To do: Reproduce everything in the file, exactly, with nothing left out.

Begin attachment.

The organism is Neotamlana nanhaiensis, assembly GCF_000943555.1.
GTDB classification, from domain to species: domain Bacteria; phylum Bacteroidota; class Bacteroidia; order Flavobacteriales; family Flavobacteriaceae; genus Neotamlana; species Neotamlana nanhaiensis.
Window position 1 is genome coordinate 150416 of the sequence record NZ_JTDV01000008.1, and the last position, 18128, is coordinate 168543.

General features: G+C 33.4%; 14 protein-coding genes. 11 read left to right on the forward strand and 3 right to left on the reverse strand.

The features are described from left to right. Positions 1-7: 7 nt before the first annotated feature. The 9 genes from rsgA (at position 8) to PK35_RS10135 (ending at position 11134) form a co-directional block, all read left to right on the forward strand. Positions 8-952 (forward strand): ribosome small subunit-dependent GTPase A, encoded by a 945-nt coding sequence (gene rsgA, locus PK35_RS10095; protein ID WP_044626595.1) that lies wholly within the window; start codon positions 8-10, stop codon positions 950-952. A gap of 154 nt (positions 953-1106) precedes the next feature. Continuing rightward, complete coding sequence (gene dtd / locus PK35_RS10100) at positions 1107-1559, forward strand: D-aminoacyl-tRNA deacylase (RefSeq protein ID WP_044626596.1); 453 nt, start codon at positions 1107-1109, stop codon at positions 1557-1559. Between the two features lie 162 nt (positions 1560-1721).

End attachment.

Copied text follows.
The organism is Neotamlana nanhaiensis, assembly GCF_000943555.1.
GTDB classification, from domain to species: domain Bacteria; phylum Bacteroidota; class Bacteroidia; order Flavobacteriales; family Flavobacteriaceae; genus Neotamlana; species Neotamlana nanhaiensis.
Window position 1 is genome coordinate 150416 of the sequence record NZ_JTDV01000008.1, and the last position, 18128, is coordinate 168543.

General features: G+C 33.4%; 14 protein-coding genes. 11 read left to right on the forward strand and 3 right to left on the reverse strand.

The features are described from left to right. Positions 1-7: 7 nt before the first annotated feature. The 9 genes from rsgA (at position 8) to PK35_RS10135 (ending at position 11134) form a co-directional block, all read left to right on the forward strand. Positions 8-952 (forward strand): ribosome small subunit-dependent GTPase A, encoded by a 945-nt coding sequence (gene rsgA, locus PK35_RS10095; protein ID WP_044626595.1) that lies wholly within the window; start codon positions 8-10, stop codon positions 950-952. A gap of 154 nt (positions 953-1106) precedes the next feature. Continuing rightward, complete coding sequence (gene dtd / locus PK35_RS10100) at positions 1107-1559, forward strand: D-aminoacyl-tRNA deacylase (RefSeq protein ID WP_044626596.1); 453 nt, start codon at positions 1107-1109, stop codon at positions 1557-1559. Between the two features lie 162 nt (positions 1560-1721).